US: Could These New Laws Affect Your Business?

By Paul Sleath, CEO at PEO Worldwide

We recently looked at some of the regulatory changes and new legislation UK businesses need to be aware of for 2021. But what about our friends across the pond?

In the US, there are also several new laws coming into force early next year. California has, once again, enacted the majority share of these new laws, with Governor Newsom signing over 20 new labour and employment bills into law in 2020. However, several other states have also implemented new employment legislation.

Most of these labour laws can be categorised into four main employment areas: workforce and hiring, diversity and discrimination, pay and taxes, and, finally, time off and paid leave.

  1. Workforce/hiring

The Golden State has extended AB 323, also dubbed the ‘Save Local Journalism Act’, by another year, giving the newspaper industry an extra year to meet new labour standards. The industry’s previous one-year extension from AB 5’s limitations expires at the end of 2020. Signed into law in 2019, AB 5 is forcing many companies to recategorise independent contractors as employees.

Elsewhere in the US, the states of Virginia, Iowa and Minnesota have also introduced new laws regarding contingent workforces and independent contractors.

Under HB 1407, workers in Virginia will be presumed to be an employee unless either party proves independent contractor status based on federal IRS guidelines. Iowa, on the other hand, establishes the circumstances under which independent contractors are not considered employees for purposes of various laws in SB 2296. To protect freelancers, Minnesota has created the ‘Freelance Worker Protection Ordinance’, which requires contracts for service to be set out in writing and provides an enforcement mechanism for failure to pay a worker as agreed in their contract.

In terms of hiring, St Louis in Missouri has introduced an ordinance prohibiting employers within the city from basing hiring decisions or promotions on an individual’s criminal history or a related sentence (unless the employer can demonstrate its relevance to the employment-related decision).

When it comes to layoffs, New Jersey’s Millville Dallas Airmotive Plant Job Loss Notification Act is also expected to expand employers’ advance notice and severance pay obligations — although this law has been extended several times due to the pandemic and could be extended again.

  1. Diversity/discrimination

Back in California, new laws have also been introduced to tackle diversity and discrimination in the workplace. Under AB 979, any publicly traded corporation with a principal executive office in California will have to appoint members of underrepresented communities to the Board of Directors.

Whistle-blowers will also be afforded extra protections under AB 1864, which prohibits adverse action against employees who have filed any proceeding under the Consumer Financial Protection law.

To prevent harassment in the workplace, AB 2143 has also made several clarifying changes to last year’s AB 749 law, advising when a no-rehire provision in a settlement agreement regarding harassment, sexual assault or criminal conduct is permitted.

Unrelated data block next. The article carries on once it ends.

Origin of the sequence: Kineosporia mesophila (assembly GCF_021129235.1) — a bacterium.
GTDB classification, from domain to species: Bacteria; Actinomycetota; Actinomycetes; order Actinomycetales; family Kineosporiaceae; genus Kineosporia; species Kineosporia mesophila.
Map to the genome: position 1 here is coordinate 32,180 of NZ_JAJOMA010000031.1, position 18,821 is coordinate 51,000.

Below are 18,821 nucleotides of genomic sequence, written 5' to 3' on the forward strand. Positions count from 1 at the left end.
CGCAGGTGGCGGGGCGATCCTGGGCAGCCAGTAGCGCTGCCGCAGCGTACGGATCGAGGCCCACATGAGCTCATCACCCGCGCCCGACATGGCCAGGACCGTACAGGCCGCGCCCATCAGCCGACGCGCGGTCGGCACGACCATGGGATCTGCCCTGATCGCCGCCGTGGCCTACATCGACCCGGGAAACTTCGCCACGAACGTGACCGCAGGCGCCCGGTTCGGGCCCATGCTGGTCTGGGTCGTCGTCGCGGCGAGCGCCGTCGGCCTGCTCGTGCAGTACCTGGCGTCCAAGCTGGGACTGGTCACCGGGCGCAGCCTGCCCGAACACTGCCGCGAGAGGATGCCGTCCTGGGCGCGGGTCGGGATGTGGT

1. Pay/taxes

In 2021, there will be a number of changes to pay and taxes, too. AB 307 requires that corporations register information regarding violations of the wage orders or Labor Code with the state — while SB 973 requires businesses to report pay data for various categories of employees to the Department of Fair Employment & Housing (DFEH).

For companies operating in Seattle, Washington, a new bill will impose a local payroll tax on employers doing business within the city.

Colorado has also passed legislation to strengthen the state’s pay equity requirements, mandating transparency in wages and damages for non-compliance. SB 19-085 will help to tackle wage discrimination based on sex and gender identity by prohibiting employers from seeking an applicant’s salary history and from barring employees from disclosing or discussing their wages.

  1. Time off/paid leave

Several states have also extended existing legislation regarding time off. The California Family Rights Act (CFRA) has been expanded to cover employers of five or more employees, as well as the categories of family members covered by CFRA leave. AB 2017 also provides that the designation of sick leave taken for kin care shall be made at the sole discretion of the employee.

Under AB 2992, leave for victims of domestic violence, sexual assault or stalking has also been expanded to include leave for the victim of any crime that caused physical injury or mental injury with a threat of physical injury. Regarding protected time off for domestic violence, Hawaii has made changes meaning employers may request to verify that an employee is a victim of domestic or sexual violence.

In Maine, new legislation entitles employees to accrue one hour of paid leave for every 40 hours worked (up to 40 hours per year) where the employer has more than 10 employees. Paid leave laws have also been amended in Colorado (SB 20-205), Connecticut (P.A. 19-25) and Massachusetts (HB 4640).

Seamless compliance

Of course, these are just a handful of the new laws you need to consider as an employer (not to mention all the existing ones!). So, if you want to make sure you stay on the right side of the law, it’s well worth engaging a Professional Employer Organisation (PEO) to take care of all the legal headaches for you.